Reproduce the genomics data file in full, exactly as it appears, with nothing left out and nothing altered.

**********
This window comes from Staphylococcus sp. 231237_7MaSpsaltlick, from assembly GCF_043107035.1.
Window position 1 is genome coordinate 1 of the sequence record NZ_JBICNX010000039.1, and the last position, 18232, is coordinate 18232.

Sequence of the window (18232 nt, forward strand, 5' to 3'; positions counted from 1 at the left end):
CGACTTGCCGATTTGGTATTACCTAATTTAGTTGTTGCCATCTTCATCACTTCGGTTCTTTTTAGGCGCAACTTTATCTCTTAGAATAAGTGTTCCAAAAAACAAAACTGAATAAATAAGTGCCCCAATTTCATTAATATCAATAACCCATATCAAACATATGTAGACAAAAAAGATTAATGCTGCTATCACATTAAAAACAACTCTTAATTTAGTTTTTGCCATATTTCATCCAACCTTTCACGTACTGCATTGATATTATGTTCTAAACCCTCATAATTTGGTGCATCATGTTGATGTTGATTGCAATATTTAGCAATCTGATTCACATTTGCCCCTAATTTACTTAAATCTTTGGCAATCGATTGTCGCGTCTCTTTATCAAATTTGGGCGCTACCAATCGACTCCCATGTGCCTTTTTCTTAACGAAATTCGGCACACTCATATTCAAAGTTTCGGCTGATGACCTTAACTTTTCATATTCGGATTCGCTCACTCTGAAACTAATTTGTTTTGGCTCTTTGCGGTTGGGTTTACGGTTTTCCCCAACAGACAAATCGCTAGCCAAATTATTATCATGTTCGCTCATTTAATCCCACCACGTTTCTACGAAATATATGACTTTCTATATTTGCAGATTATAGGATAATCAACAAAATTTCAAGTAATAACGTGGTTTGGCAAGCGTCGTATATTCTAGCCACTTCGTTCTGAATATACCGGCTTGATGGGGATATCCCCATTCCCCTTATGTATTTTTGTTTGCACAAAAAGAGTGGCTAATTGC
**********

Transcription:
This window comes from Staphylococcus sp. 231237_7MaSpsaltlick, from assembly GCF_043107035.1.
Window position 1 is genome coordinate 1 of the sequence record NZ_JBICNX010000039.1, and the last position, 18232, is coordinate 18232.

Sequence of the window (18232 nt, forward strand, 5' to 3'; positions counted from 1 at the left end):
CGACTTGCCGATTTGGTATTACCTAATTTAGTTGTTGCCATCTTCATCACTTCGGTTCTTTTTAGGCGCAACTTTATCTCTTAGAATAAGTGTTCCAAAAAACAAAACTGAATAAATAAGTGCCCCAATTTCATTAATATCAATAACCCATATCAAACATATGTAGACAAAAAAGATTAATGCTGCTATCACATTAAAAACAACTCTTAATTTAGTTTTTGCCATATTTCATCCAACCTTTCACGTACTGCATTGATATTATGTTCTAAACCCTCATAATTTGGTGCATCATGTTGATGTTGATTGCAATATTTAGCAATCTGATTCACATTTGCCCCTAATTTACTTAAATCTTTGGCAATCGATTGTCGCGTCTCTTTATCAAATTTGGGCGCTACCAATCGACTCCCATGTGCCTTTTTCTTAACGAAATTCGGCACACTCATATTCAAAGTTTCGGCTGATGACCTTAACTTTTCATATTCGGATTCGCTCACTCTGAAACTAATTTGTTTTGGCTCTTTGCGGTTGGGTTTACGGTTTTCCCCAACAGACAAATCGCTAGCCAAATTATTATCATGTTCGCTCATTTAATCCCACCACGTTTCTACGAAATATATGACTTTCTATATTTGCAGATTATAGGATAATCAACAAAATTTCAAGTAATAACGTGGTTTGGCAAGCGTCGTATATTCTAGCCACTTCGTTCTGAATATACCGGCTTGATGGGGATATCCCCATTCCCCTTATGTATTTTTGTTTGCACAAAAAGAGTGGCTAATTGC